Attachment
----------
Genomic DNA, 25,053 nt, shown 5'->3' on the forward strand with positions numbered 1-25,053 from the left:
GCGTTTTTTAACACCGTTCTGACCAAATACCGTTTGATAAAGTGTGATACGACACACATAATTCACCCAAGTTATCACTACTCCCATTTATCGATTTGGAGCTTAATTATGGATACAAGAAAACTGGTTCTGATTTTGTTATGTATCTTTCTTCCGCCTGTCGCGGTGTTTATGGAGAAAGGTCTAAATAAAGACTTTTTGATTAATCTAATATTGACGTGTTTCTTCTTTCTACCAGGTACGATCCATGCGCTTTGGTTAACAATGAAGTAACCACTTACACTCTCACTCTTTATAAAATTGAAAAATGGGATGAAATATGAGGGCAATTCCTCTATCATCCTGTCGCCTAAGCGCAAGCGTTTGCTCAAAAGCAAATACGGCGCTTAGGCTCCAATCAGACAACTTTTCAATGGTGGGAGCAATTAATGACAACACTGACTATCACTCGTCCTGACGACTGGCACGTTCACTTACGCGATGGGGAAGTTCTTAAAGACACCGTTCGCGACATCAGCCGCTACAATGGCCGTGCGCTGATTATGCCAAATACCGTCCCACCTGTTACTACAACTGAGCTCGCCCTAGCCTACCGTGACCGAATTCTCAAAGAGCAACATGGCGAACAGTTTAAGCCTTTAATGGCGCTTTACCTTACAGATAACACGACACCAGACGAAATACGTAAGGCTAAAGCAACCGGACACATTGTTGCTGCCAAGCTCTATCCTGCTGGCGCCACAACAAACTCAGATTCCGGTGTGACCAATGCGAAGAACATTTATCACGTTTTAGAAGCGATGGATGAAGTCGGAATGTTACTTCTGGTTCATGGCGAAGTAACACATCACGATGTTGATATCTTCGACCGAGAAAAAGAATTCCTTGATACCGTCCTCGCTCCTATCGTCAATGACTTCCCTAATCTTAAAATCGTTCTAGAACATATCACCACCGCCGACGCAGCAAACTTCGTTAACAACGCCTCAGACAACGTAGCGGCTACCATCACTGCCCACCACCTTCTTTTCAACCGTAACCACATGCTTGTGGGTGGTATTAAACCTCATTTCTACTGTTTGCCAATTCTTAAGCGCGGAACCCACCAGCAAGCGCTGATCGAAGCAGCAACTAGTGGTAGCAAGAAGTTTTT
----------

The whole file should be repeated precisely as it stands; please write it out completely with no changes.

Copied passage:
Genomic DNA, 25,053 nt, shown 5'->3' on the forward strand with positions numbered 1-25,053 from the left:
GCGTTTTTTAACACCGTTCTGACCAAATACCGTTTGATAAAGTGTGATACGACACACATAATTCACCCAAGTTATCACTACTCCCATTTATCGATTTGGAGCTTAATTATGGATACAAGAAAACTGGTTCTGATTTTGTTATGTATCTTTCTTCCGCCTGTCGCGGTGTTTATGGAGAAAGGTCTAAATAAAGACTTTTTGATTAATCTAATATTGACGTGTTTCTTCTTTCTACCAGGTACGATCCATGCGCTTTGGTTAACAATGAAGTAACCACTTACACTCTCACTCTTTATAAAATTGAAAAATGGGATGAAATATGAGGGCAATTCCTCTATCATCCTGTCGCCTAAGCGCAAGCGTTTGCTCAAAAGCAAATACGGCGCTTAGGCTCCAATCAGACAACTTTTCAATGGTGGGAGCAATTAATGACAACACTGACTATCACTCGTCCTGACGACTGGCACGTTCACTTACGCGATGGGGAAGTTCTTAAAGACACCGTTCGCGACATCAGCCGCTACAATGGCCGTGCGCTGATTATGCCAAATACCGTCCCACCTGTTACTACAACTGAGCTCGCCCTAGCCTACCGTGACCGAATTCTCAAAGAGCAACATGGCGAACAGTTTAAGCCTTTAATGGCGCTTTACCTTACAGATAACACGACACCAGACGAAATACGTAAGGCTAAAGCAACCGGACACATTGTTGCTGCCAAGCTCTATCCTGCTGGCGCCACAACAAACTCAGATTCCGGTGTGACCAATGCGAAGAACATTTATCACGTTTTAGAAGCGATGGATGAAGTCGGAATGTTACTTCTGGTTCATGGCGAAGTAACACATCACGATGTTGATATCTTCGACCGAGAAAAAGAATTCCTTGATACCGTCCTCGCTCCTATCGTCAATGACTTCCCTAATCTTAAAATCGTTCTAGAACATATCACCACCGCCGACGCAGCAAACTTCGTTAACAACGCCTCAGACAACGTAGCGGCTACCATCACTGCCCACCACCTTCTTTTCAACCGTAACCACATGCTTGTGGGTGGTATTAAACCTCATTTCTACTGTTTGCCAATTCTTAAGCGCGGAACCCACCAGCAAGCGCTGATCGAAGCAGCAACTAGTGGTAGCAAGAAGTTTTT